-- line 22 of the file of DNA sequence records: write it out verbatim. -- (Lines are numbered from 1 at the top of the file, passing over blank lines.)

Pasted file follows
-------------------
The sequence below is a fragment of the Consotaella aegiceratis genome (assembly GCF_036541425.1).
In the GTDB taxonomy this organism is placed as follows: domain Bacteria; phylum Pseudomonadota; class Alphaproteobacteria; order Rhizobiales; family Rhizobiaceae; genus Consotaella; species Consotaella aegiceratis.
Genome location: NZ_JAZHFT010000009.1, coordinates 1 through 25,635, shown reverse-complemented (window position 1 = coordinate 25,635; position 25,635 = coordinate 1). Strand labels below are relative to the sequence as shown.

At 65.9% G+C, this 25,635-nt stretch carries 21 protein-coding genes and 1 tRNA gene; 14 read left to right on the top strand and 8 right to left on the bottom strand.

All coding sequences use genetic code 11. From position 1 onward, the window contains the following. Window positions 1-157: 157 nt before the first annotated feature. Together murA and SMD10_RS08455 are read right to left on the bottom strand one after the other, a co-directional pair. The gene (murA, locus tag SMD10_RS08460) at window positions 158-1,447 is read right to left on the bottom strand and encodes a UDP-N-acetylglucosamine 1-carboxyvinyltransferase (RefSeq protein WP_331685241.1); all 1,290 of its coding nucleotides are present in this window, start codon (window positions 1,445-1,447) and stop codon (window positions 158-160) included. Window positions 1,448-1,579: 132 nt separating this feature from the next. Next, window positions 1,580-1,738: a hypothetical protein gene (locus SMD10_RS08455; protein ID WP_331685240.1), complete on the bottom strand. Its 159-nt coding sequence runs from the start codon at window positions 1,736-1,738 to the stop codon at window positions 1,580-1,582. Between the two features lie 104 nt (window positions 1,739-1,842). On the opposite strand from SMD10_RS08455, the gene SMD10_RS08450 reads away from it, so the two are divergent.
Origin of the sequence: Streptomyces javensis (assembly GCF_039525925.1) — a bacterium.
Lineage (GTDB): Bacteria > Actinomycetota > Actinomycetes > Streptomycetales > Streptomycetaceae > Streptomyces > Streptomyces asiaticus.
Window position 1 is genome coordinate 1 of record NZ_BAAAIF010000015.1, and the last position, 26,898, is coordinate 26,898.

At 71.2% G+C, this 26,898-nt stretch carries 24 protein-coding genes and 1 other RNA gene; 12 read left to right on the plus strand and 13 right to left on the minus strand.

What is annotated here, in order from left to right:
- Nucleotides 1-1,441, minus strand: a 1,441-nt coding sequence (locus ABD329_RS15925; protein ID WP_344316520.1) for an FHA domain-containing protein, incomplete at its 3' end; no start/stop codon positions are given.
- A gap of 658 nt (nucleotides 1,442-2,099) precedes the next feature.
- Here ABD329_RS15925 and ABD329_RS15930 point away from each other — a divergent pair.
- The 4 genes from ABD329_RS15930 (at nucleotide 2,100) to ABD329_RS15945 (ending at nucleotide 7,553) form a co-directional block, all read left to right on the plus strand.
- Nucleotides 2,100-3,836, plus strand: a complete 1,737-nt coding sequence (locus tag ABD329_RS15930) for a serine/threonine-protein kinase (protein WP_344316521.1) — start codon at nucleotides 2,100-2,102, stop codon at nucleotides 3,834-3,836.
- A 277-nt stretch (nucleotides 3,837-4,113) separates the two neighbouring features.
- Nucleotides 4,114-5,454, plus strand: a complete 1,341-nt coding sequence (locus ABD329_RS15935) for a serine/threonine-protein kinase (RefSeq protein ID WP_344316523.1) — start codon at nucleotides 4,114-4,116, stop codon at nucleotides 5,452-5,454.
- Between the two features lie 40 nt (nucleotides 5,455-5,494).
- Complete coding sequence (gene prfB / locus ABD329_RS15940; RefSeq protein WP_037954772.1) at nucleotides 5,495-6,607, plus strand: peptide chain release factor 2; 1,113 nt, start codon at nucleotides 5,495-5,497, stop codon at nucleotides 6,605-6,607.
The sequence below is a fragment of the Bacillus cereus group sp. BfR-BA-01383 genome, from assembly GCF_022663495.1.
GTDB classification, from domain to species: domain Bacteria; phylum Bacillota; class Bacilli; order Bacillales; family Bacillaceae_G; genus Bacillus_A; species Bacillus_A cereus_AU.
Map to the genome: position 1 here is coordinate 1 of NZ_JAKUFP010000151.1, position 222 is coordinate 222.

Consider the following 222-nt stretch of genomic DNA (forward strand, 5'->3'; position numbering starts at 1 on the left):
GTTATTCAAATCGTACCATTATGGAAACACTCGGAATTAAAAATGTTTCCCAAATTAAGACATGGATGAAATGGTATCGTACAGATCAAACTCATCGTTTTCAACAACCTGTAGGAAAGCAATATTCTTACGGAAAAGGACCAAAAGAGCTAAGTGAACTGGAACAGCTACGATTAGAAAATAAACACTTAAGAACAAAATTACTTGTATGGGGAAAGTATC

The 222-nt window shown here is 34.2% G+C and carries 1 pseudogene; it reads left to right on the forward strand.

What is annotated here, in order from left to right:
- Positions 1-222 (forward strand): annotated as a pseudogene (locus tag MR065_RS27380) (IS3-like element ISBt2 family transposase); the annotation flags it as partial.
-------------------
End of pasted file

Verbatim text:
Map to the genome: position 1 here is coordinate 1 of NZ_JAKUFP010000151.1, position 222 is coordinate 222.